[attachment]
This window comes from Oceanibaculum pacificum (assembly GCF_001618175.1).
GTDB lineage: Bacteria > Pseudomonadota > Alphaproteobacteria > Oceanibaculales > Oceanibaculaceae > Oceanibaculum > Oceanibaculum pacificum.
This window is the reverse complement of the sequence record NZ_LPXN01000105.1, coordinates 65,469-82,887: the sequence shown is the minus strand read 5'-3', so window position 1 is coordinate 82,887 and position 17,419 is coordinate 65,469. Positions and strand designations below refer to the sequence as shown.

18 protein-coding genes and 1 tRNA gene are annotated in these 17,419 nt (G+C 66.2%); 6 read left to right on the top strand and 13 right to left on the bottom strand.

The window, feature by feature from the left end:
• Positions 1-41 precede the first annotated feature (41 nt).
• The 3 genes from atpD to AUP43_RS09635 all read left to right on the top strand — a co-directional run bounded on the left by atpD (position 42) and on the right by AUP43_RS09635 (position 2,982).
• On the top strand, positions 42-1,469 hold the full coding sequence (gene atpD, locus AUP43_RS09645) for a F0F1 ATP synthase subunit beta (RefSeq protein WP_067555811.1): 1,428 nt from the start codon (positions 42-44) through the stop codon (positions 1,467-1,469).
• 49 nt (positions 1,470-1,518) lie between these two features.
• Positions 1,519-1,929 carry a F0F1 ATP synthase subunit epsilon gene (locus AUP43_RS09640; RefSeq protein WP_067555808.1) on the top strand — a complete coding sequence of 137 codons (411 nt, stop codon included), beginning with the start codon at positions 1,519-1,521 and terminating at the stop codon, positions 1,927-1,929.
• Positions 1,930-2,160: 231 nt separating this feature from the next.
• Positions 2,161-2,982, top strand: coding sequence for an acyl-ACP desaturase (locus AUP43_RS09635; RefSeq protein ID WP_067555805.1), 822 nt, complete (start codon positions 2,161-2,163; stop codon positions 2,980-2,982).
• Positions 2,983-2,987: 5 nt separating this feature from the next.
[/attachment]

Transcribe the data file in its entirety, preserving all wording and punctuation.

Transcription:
This window comes from Oceanibaculum pacificum (assembly GCF_001618175.1).
GTDB lineage: Bacteria > Pseudomonadota > Alphaproteobacteria > Oceanibaculales > Oceanibaculaceae > Oceanibaculum > Oceanibaculum pacificum.
This window is the reverse complement of the sequence record NZ_LPXN01000105.1, coordinates 65,469-82,887: the sequence shown is the minus strand read 5'-3', so window position 1 is coordinate 82,887 and position 17,419 is coordinate 65,469. Positions and strand designations below refer to the sequence as shown.

18 protein-coding genes and 1 tRNA gene are annotated in these 17,419 nt (G+C 66.2%); 6 read left to right on the top strand and 13 right to left on the bottom strand.

The window, feature by feature from the left end:
• Positions 1-41 precede the first annotated feature (41 nt).
• The 3 genes from atpD to AUP43_RS09635 all read left to right on the top strand — a co-directional run bounded on the left by atpD (position 42) and on the right by AUP43_RS09635 (position 2,982).
• On the top strand, positions 42-1,469 hold the full coding sequence (gene atpD, locus AUP43_RS09645) for a F0F1 ATP synthase subunit beta (RefSeq protein WP_067555811.1): 1,428 nt from the start codon (positions 42-44) through the stop codon (positions 1,467-1,469).
• 49 nt (positions 1,470-1,518) lie between these two features.
• Positions 1,519-1,929 carry a F0F1 ATP synthase subunit epsilon gene (locus AUP43_RS09640; RefSeq protein WP_067555808.1) on the top strand — a complete coding sequence of 137 codons (411 nt, stop codon included), beginning with the start codon at positions 1,519-1,521 and terminating at the stop codon, positions 1,927-1,929.
• Positions 1,930-2,160: 231 nt separating this feature from the next.
• Positions 2,161-2,982, top strand: coding sequence for an acyl-ACP desaturase (locus AUP43_RS09635; RefSeq protein ID WP_067555805.1), 822 nt, complete (start codon positions 2,161-2,163; stop codon positions 2,980-2,982).
• Positions 2,983-2,987: 5 nt separating this feature from the next.